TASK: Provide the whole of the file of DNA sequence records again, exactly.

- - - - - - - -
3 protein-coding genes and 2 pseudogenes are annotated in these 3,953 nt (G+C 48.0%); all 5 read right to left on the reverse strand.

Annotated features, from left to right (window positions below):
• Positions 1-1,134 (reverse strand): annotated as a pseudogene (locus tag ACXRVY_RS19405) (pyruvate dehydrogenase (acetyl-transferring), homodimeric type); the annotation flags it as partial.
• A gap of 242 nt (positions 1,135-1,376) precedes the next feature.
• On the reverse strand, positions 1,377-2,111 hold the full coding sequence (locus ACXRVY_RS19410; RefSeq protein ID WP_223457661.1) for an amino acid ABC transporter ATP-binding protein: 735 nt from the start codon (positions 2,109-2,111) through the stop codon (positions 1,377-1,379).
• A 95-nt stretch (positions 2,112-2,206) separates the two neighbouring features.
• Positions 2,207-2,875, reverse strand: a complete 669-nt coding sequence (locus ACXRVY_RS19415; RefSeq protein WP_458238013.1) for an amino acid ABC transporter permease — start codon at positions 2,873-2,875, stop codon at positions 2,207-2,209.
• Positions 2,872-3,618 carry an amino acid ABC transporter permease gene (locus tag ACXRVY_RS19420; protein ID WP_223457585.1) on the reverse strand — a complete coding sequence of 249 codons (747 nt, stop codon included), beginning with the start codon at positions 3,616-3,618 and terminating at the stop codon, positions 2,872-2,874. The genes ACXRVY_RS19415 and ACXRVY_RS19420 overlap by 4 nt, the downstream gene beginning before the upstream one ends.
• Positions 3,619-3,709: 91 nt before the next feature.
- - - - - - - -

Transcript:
3 protein-coding genes and 2 pseudogenes are annotated in these 3,953 nt (G+C 48.0%); all 5 read right to left on the reverse strand.

Annotated features, from left to right (window positions below):
• Positions 1-1,134 (reverse strand): annotated as a pseudogene (locus tag ACXRVY_RS19405) (pyruvate dehydrogenase (acetyl-transferring), homodimeric type); the annotation flags it as partial.
• A gap of 242 nt (positions 1,135-1,376) precedes the next feature.
• On the reverse strand, positions 1,377-2,111 hold the full coding sequence (locus ACXRVY_RS19410; RefSeq protein ID WP_223457661.1) for an amino acid ABC transporter ATP-binding protein: 735 nt from the start codon (positions 2,109-2,111) through the stop codon (positions 1,377-1,379).
• A 95-nt stretch (positions 2,112-2,206) separates the two neighbouring features.
• Positions 2,207-2,875, reverse strand: a complete 669-nt coding sequence (locus ACXRVY_RS19415; RefSeq protein WP_458238013.1) for an amino acid ABC transporter permease — start codon at positions 2,873-2,875, stop codon at positions 2,207-2,209.
• Positions 2,872-3,618 carry an amino acid ABC transporter permease gene (locus tag ACXRVY_RS19420; protein ID WP_223457585.1) on the reverse strand — a complete coding sequence of 249 codons (747 nt, stop codon included), beginning with the start codon at positions 3,616-3,618 and terminating at the stop codon, positions 2,872-2,874. The genes ACXRVY_RS19415 and ACXRVY_RS19420 overlap by 4 nt, the downstream gene beginning before the upstream one ends.
• Positions 3,619-3,709: 91 nt before the next feature.